Asked about how near a cure for cancer is, Mr Kumar said: "There will never be one single magic bullet that treats ... cures all cancers. I just don't ... I cannot foresee a time when that's going to be the case. But already we're able to cure a number of cancers now.''
Mr Kumar said there are more than 200 different types of cancers and they are all quite different.
"Once you break it down into those different diseases, we know that actually for some types of cancers we effectively do have a cure. So if you look at testicular cancer we're up at survival rates in the high nineties now,'' he said.
The single biggest thing that affects whether a patient is cured is whether their disease is caught early enough, Mr Kumar said.
"We know that too many cancers are diagnosed very late and once they're more advanced it becomes much harder to cure. We can treat them, we can extend life but it becomes much harder to cure if we're catching the cancers very late,'' he added.
Study author Professor Peter Sasieni, based at Queen Mary University of London, said: "Cancer is primarily a disease of old age, with more than 60% of all cases diagnosed in people aged over 65. If people live long enough then most will get cancer at some point.''
Prof Sasieni said breast cancer is the most common form in women, prostate cancer is the most common form in men, and bowel cancer and lung cancer are common in both sexes.
He said rates of cancer of the oesophagus are "increasing rapidly'' while stomach cancer is now "far less common''.
Dr Emma King, a head and neck cancer surgeon, also spoke of the importance of encouraging "earlier presentation of patients with cancer''.
Ellie Rose, public affairs manager at Macmillan Cancer Support, said the latest figures pose "a herculean challenge for the NHS and for society''.
She said: "With cracks already beginning to show, the NHS will soon be unable to cope with the huge increase in demand for services - meaning the support that organisations like Macmillan provide will become even more critical.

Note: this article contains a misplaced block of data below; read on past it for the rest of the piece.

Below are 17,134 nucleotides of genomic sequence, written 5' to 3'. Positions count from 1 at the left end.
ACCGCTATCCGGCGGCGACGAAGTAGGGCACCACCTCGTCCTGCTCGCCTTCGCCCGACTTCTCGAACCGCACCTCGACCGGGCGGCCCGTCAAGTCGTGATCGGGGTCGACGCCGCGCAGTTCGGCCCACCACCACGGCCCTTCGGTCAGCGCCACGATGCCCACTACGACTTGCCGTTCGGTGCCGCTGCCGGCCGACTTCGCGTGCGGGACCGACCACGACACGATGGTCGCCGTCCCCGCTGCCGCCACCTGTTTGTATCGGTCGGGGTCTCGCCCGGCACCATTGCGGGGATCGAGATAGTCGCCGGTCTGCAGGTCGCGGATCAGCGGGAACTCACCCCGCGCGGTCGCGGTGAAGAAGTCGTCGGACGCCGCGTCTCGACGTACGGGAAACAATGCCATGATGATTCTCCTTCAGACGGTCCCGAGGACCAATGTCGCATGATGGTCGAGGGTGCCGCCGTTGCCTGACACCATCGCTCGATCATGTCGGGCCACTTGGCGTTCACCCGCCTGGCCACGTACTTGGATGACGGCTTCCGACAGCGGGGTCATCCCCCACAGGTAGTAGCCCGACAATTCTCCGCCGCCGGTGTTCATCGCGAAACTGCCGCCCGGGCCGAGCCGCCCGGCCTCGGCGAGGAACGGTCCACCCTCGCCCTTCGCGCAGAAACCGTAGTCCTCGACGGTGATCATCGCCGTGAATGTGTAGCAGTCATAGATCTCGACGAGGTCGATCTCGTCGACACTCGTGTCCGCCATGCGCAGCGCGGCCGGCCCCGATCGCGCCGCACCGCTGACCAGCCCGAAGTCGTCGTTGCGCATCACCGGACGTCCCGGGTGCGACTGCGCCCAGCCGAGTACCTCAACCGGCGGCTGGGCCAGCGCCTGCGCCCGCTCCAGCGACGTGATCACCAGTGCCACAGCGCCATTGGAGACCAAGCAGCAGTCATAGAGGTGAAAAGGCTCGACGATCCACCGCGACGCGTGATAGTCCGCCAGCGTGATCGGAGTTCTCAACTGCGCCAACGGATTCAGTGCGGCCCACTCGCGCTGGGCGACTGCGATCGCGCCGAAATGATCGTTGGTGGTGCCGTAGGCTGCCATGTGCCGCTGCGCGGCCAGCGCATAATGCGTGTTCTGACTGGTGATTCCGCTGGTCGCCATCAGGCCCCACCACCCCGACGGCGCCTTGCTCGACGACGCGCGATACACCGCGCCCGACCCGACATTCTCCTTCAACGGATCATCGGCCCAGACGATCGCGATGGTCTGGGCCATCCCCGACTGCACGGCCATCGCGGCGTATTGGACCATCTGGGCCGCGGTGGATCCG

"Whichever party is voted in at this year's election will need to make sure the NHS is ready to support the colossal wave of people who will be diagnosed with cancer during their time in power.
"That's why Macmillan is calling on all political parties to urgently prioritise cancer care in their manifestos.
"This is not just about improving the quality of diagnosis and treatment, but also about ensuring that every single person with cancer is treated with the highest levels of dignity and respect.''
Siobhan Dunn, chief executive at Teenage Cancer Trust, said: "Every day seven young people across the UK are diagnosed with cancer. Cancer kills more teenagers and young adults than any other disease.
"For 20 years we have been delivering sessions in schools about the signs of cancer and healthy living. We know that empowering young people to take control of their health can not only lead to earlier diagnosis and help prevent the unacceptable delays young people suffer but also reduce the risk of developing the disease later in life.
"We now need the Government and the national cancer strategy to get behind this work so that every young person can be better educated about cancer.''